Senate resolution opposes Wisconsin city's proposal to divert Lake Michigan water

Michigan Radio, May 11, 2016
Author: Virginia Gordon

The resolution says Waukesha's request does not meet some of the requirements set by the Great Lakes-St. Lawrence River Basin Water Resources Compact for permitting a water diversion.

"We believe that they've overestimated their required number of gallons, number one, and number two, that the discharge does not go back into the Great Lakes basin even though it pulls from the Great Lakes basin," said Sen. John Proos, R-St. Joseph, one of the resolution's sponsors.

"I don't want there to be any erosion of that ground-breaking compact," Proos said. He said it's particularly important to adhere to the strict standards of the compact because Waukesha is the first community to seek approval for a diversion of Great Lakes water under the compact.

Racine To Waukesha: Hold The Flow, Please

Wisconsin Public Radio, May 10, 2016
Author: Chuck Quirmbach

One project, according to Racine Democratic state Rep. Cory Mason, would see the city and developers investing at least $65 million to redevelop an old steam engine plant on riverfront property as a mix of apartments and retail.

"It just doesn't seem fair really that we're doing everything we can to revitalize the river, while Waukesha upstream — they're able to discharge their treated sewage into the river," said Mason. "And we're worried about what it means not only for the health of the river, but the viability of big economic development projects like this."

The Root River in Racine is not pristine. It's impaired by long ago industrial discharges and by upstream farm and road runoff in Racine and Milwaukee counties. But Mason said there's a plan to clean up that pollution, which he said would also help Lake Michigan. Racine says it's already done a lot to boost recreation near the mouth of the river.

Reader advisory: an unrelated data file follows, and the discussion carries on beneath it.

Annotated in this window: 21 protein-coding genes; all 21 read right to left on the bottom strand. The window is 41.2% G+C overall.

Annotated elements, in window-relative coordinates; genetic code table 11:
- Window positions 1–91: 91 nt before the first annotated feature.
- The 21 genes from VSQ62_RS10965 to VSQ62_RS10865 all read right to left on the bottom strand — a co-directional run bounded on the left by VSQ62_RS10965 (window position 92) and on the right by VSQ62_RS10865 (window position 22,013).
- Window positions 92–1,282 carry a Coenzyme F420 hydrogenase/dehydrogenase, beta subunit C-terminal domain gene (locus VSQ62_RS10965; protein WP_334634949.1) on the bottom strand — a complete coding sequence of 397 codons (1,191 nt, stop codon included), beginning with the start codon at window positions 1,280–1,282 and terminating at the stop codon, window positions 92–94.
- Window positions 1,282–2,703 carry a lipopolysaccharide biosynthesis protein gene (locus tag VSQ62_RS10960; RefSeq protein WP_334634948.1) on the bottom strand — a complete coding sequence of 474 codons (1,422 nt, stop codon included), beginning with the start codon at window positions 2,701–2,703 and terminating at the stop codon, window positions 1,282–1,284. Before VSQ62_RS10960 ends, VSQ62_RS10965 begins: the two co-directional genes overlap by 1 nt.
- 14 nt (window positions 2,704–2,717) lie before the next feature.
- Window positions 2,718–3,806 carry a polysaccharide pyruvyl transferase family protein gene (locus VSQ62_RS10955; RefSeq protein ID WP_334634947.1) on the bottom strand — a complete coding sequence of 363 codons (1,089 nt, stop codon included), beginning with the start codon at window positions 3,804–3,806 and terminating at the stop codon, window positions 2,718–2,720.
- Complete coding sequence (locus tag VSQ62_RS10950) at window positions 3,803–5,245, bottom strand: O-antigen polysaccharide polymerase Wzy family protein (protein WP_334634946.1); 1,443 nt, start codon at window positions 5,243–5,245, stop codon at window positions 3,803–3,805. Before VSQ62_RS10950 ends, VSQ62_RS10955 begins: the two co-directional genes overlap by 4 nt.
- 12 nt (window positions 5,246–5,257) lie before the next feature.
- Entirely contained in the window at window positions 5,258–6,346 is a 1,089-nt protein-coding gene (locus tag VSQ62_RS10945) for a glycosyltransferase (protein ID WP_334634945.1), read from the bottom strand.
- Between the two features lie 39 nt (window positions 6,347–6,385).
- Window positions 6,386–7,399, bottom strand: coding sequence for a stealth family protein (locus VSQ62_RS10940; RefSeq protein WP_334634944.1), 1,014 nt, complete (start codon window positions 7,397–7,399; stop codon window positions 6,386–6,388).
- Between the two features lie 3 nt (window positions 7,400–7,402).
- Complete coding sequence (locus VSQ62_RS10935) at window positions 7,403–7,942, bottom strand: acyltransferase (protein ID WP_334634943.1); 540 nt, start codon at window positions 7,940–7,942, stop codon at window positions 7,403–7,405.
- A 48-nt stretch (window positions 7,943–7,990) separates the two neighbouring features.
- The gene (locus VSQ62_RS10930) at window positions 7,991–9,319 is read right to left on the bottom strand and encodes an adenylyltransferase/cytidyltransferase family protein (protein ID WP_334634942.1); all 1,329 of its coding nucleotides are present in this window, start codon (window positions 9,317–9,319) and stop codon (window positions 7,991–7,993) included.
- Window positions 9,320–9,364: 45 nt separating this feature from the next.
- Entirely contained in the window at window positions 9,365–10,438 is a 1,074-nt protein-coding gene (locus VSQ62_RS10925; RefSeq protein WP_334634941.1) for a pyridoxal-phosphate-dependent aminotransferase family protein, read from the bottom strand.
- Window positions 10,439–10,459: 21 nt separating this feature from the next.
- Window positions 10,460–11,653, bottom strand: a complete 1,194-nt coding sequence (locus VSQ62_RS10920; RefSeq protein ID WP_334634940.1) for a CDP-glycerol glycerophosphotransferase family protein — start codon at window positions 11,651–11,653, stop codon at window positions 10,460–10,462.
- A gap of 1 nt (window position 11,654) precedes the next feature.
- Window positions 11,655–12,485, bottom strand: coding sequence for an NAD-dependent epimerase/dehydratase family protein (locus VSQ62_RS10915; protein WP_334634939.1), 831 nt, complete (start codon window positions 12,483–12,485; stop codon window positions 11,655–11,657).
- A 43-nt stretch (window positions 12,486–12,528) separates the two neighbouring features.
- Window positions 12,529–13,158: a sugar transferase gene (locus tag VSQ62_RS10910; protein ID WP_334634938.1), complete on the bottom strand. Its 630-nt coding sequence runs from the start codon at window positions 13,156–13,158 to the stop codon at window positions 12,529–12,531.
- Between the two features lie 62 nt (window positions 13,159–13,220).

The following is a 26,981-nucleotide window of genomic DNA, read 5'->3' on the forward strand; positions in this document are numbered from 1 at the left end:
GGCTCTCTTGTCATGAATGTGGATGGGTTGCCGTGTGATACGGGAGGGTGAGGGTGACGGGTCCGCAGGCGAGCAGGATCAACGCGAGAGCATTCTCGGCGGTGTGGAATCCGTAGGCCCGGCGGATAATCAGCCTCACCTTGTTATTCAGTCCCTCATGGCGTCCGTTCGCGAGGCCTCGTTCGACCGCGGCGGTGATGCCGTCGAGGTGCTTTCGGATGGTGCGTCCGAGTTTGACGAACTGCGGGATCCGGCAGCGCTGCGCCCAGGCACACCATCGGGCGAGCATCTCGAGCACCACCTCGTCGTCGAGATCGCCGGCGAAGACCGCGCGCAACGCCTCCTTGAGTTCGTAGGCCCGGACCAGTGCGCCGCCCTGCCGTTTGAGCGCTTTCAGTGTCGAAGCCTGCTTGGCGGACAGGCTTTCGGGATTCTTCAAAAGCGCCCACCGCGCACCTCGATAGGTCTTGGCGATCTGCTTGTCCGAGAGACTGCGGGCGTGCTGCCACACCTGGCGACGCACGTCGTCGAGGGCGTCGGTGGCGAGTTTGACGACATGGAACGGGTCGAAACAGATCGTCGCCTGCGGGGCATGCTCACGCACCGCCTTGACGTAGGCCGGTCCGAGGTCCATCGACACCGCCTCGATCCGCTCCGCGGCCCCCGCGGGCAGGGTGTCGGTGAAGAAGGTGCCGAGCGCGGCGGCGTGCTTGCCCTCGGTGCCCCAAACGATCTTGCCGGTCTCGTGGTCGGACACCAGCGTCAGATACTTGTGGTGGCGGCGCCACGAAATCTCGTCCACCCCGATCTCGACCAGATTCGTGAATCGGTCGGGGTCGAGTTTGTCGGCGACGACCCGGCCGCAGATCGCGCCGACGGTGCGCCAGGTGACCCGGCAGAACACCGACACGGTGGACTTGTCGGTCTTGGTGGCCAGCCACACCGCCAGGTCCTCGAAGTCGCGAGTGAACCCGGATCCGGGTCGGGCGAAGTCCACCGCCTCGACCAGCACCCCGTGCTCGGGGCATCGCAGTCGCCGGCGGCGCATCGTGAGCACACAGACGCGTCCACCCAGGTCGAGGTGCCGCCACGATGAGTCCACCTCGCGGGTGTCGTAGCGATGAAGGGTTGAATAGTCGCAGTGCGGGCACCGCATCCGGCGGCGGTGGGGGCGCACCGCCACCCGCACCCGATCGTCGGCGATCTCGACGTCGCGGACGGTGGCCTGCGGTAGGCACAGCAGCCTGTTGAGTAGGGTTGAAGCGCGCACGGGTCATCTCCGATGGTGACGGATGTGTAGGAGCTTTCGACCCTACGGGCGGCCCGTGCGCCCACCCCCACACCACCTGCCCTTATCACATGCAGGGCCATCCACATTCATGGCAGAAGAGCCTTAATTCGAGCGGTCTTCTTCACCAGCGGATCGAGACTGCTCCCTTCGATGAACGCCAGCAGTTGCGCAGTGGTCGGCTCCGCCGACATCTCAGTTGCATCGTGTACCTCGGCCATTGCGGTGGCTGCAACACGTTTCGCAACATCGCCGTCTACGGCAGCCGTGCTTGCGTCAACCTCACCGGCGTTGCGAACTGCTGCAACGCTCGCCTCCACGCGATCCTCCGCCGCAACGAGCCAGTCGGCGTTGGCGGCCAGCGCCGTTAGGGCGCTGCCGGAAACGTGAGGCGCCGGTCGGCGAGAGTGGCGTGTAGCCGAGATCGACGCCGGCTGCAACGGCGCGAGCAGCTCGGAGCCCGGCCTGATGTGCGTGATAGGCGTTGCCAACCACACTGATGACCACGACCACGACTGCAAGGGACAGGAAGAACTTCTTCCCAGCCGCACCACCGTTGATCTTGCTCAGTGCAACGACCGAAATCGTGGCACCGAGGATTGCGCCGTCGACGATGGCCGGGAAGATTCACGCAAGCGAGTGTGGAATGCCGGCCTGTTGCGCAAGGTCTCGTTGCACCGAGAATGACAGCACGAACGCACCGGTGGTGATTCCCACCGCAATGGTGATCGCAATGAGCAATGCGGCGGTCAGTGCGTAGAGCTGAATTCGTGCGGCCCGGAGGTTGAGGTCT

Eight governors have chance to protect Great Lakes water

Chicago Sun Times, May 6, 2016
Author: Editorial

The National Wildlife Federation and the Alliance for the Great Lakes say Waukesha has failed to prove it has exhausted all reasonable options for getting water; has failed to prove it needs the water; included in its application other towns that don’t need the water and has a feasible alternative of treating the water it draws from deep and shallow wells to remove the radium. Of 11,200 messages gathered during a 60-day public comment period that ended in March, 98.5 percent were opposed to granting the diversion.

It’s time to stop the Waukesha water proposal.

Traverse City Eagle, May 1, 2016
Editorial

“Based on our review and analysis, one problem with the request is that several communities outside the Basin in Waukesha County already have adequate water and don’t need it,” said Jim Olson, President of For Love of Water, a Traverse City-based Great Lakes law and policy center in a March statement. “The other problem is that the amount of water that would be diverted is based on indefinite and uncertain assumptions that at the end of the day are to support a build-out of sprawl and development in 2050.”